would be hard to overstate the importance of railroads
in Texas during the last quarter of the 19th century and into
the early 20th century.
The locomotives that pulled long freight trains or swift (at least
for the time) passenger trains amounted to economic engines both
literally and figuratively. Not only did they haul goods and move
people, railroads fed local economies directly and indirectly. They
employed thousands of people in Texas and decisions on the location
of their tracks made towns or killed towns.
Consequently, almost anything involving the railroads or its workers
was of interest to the newspapers. Compared to other industries
today, railroads received near saturation coverage back then.
of many long and short lines serving Texas was the Trinity and
Brazos Valley Railway, better known in the early 1900s as
"The Boll Weevil." With headquarters in Houston,
it ran from Cleburne
Chartered in 1902, and later operated for years in receivership,
the line became part of the Burlington-Rock Island in 1930.
In 2015, the Freestone County Historical Museum went through back
issues of the Teague Chronicle and transcribed any article dealing
with the railroad or railroads in general. The effort filled a 228-page
publication, not counting an un-paginated index.
are a few news summaries:
Where was HR?
These enlightened days, corporate and governmental work place managers
deal with personnel issues by involving the folks from HR -- you
know, Human Resources.
But before the touchy-feely days of handling on-the-job issues with
team meetings, performance reviews, coaching and counseling, employees
occasionally worked out their issues without professional intervention,
except perhaps on the part of a law enforcement officer. That certainly
was the case when conductor Floyd Herring and brakeman Henry Owens
"became involved in a difficulty" as the southbound Trinity & Brazos
passenger train neared Iola.
Those five words are antiquated newspaper speak for "got into a
Most of the passengers did not become aware of the "difficulty"
until startled by a series of gunshots. One of the bullets whizzing
around the train caught Owens in the jaw.
"The men are said to have...fired simultaneously," the Chronicle
reported. "Herring was not injured, except that it is understood
he received a blow from Owens' fist."
Reading between the lines, it seems likely that Owens developed
a grievance over something Herring said and punched him in the face.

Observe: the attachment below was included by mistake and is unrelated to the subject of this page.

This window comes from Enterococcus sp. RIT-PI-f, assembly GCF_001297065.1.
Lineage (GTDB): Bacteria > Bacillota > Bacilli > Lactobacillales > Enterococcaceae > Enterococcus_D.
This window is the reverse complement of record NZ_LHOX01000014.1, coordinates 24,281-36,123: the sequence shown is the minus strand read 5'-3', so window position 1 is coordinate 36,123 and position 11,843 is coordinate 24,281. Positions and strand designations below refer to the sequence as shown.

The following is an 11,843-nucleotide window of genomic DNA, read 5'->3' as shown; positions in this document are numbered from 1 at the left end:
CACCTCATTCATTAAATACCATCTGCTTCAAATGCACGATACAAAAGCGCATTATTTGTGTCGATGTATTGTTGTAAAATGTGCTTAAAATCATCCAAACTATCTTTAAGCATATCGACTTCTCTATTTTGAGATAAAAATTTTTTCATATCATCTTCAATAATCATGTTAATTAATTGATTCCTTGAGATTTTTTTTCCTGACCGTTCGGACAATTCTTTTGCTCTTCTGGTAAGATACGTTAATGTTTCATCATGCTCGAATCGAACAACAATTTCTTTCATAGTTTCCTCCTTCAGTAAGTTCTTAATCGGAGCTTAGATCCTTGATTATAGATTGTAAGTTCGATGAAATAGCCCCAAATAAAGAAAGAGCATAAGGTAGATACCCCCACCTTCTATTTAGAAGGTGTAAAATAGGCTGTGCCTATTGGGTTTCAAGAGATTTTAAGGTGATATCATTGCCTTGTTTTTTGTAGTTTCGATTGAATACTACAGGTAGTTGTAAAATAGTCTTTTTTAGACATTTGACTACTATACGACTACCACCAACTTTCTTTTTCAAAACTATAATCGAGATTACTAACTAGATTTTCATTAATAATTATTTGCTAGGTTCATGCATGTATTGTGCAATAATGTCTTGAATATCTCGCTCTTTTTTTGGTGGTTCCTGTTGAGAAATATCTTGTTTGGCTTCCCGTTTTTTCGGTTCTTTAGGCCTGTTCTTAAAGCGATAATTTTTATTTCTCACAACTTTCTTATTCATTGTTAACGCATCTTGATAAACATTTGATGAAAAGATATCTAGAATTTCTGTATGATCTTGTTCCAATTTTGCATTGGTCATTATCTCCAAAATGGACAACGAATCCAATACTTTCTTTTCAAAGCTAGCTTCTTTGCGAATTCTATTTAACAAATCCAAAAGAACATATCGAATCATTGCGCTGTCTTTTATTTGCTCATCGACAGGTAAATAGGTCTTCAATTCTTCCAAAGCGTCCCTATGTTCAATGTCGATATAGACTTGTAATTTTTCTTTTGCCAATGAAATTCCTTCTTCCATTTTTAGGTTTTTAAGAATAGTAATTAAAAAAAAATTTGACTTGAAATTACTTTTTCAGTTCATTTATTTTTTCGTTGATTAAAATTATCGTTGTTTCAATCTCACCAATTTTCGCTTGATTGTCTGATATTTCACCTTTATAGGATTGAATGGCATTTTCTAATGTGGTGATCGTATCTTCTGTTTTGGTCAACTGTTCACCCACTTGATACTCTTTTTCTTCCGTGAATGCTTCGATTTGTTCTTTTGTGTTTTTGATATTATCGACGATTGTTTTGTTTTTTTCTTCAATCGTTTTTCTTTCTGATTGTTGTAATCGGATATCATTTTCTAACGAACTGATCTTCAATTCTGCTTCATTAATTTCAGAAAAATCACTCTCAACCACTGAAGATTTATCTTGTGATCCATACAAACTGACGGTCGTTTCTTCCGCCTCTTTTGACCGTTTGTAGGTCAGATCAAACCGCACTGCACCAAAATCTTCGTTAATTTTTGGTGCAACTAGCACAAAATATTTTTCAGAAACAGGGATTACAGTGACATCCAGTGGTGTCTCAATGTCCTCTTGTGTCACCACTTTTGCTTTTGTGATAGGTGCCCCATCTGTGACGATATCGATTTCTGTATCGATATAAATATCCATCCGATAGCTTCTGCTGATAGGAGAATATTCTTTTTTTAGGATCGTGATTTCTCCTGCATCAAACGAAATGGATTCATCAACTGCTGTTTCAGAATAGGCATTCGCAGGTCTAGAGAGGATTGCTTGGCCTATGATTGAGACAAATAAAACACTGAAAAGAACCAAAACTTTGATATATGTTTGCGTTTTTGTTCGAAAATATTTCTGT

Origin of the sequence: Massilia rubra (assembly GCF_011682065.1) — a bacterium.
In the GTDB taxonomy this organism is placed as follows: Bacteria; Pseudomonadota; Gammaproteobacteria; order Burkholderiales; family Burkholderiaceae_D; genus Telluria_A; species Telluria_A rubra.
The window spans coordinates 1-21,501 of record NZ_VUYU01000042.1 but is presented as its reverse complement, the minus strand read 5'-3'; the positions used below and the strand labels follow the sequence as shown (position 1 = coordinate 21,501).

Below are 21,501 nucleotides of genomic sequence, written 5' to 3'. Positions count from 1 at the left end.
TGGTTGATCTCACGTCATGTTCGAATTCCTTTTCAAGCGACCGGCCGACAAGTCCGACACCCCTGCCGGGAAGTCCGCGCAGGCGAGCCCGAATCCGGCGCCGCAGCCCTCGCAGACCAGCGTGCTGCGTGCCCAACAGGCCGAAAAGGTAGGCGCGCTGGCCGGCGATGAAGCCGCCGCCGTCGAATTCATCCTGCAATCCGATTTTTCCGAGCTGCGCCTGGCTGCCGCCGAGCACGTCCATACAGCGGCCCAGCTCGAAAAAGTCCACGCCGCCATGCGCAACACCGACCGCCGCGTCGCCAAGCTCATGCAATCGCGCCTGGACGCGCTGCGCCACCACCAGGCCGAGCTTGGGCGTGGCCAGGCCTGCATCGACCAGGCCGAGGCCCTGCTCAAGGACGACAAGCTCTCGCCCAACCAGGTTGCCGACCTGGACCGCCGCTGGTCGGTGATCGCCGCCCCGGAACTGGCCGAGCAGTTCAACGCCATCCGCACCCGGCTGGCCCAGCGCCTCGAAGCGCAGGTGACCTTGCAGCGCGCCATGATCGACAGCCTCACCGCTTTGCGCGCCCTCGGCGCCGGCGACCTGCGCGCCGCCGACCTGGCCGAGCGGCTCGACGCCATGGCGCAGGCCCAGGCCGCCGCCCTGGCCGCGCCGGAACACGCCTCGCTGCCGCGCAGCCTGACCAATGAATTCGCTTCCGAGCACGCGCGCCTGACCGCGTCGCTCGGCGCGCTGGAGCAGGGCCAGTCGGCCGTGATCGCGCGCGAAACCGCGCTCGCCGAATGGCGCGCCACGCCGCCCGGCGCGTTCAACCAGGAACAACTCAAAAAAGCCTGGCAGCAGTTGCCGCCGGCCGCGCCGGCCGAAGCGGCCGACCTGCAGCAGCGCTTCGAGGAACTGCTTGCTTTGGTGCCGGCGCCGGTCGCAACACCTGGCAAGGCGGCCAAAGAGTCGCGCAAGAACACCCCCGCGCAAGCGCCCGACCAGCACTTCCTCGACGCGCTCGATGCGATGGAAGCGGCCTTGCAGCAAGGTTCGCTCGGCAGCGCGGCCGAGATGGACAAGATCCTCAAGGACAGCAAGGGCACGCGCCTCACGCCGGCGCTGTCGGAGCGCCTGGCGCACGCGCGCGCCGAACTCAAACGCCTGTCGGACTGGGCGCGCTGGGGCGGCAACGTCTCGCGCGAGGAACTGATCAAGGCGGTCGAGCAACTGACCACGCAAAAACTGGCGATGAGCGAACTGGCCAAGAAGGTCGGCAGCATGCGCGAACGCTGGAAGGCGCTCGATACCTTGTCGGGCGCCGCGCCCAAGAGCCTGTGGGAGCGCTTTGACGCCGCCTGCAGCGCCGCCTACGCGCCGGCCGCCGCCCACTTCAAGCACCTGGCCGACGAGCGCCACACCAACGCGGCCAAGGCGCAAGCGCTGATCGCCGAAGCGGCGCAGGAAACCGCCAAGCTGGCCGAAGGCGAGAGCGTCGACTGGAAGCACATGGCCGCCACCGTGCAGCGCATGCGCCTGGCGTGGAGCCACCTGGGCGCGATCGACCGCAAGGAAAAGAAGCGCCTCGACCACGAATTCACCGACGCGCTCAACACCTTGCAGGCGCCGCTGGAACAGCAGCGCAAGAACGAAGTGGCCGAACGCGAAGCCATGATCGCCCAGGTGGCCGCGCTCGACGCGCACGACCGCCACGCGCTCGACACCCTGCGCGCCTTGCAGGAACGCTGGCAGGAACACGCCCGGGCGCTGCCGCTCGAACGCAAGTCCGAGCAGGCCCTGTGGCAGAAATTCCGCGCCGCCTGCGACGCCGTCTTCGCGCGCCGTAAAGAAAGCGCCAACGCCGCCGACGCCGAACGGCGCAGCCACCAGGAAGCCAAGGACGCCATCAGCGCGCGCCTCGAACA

Not opting to turn the other cheek or write a memo for file, the
conductor pulled a pistol and began shooting at Owens. Also armed,
Owens opened up on the train boss.
The newspaper said that Owens left the train at Iola,
presumably for medical attention, but that the conductor stayed
with his train to Houston
and continued on the run back to Teague.
The outcome of the incident was not reported, but it is relatively
safe to assume the "difficulty" concluded Owens' employment with
the "Boll Weevil."
In the span of only a few months in 1911-1912, the "Boil Weevil"
lost 10 employees in four train accidents.
A freight train running near Normangee
struck a cow on the track and derailed, killing the engineer, fireman
and brakeman. A few days later the steam locomotive pulling a freight
train exploded, killing three crew members. Another boiler explosion
killed two more employees in a subsequent mishap. The following
year, yet another locomotive boiler exploded, killing the engineer.
That summer, a wreck near Galveston
killed another engineer.
In addition to the fatal derailments and boiler explosions, brakemen
frequently died or suffered injuries when thrown from trains or
being accidentally run over.
Back then, the only watchdogs over railroad safety were the unions.
The federal Occupational Safety and Health Administration (OSHA)
would not be created until 1970.
the Fake Name?
The July 5, 1911 issue of the Chronicle ran a headline saying that
brakeman J.H. Lee had been killed in an accident at one of the "Boll
"It appears that he was endeavoring to make what is known as a running
angle switch and in some way stumbled and fell, three loaded lumber
cars passing over his right leg, breaking in two places, also his
right arm," the newspaper said. "He was terribly mangled, and while
everything that could be done to relieve his suffering he died two
hours after the accident."
The newspaper said the bachelor brakeman "enjoyed a good name among
his co-laborers and the Valley road [the Trinity & Brazos' other
nickname] for which he had been working nearly a year." The 22-year-old
had come to East Texas
where he had worked for the Santa Fe Railroad. Up in the Panhandle,
the newspaper noted with no curiosity, he had been known as J.H.
Lee. His real name, the story continued, was J.H. Gillespie.
Why J.H. had found it expedient to use a different name was not
"Texas Tales" September
18 , 2017 column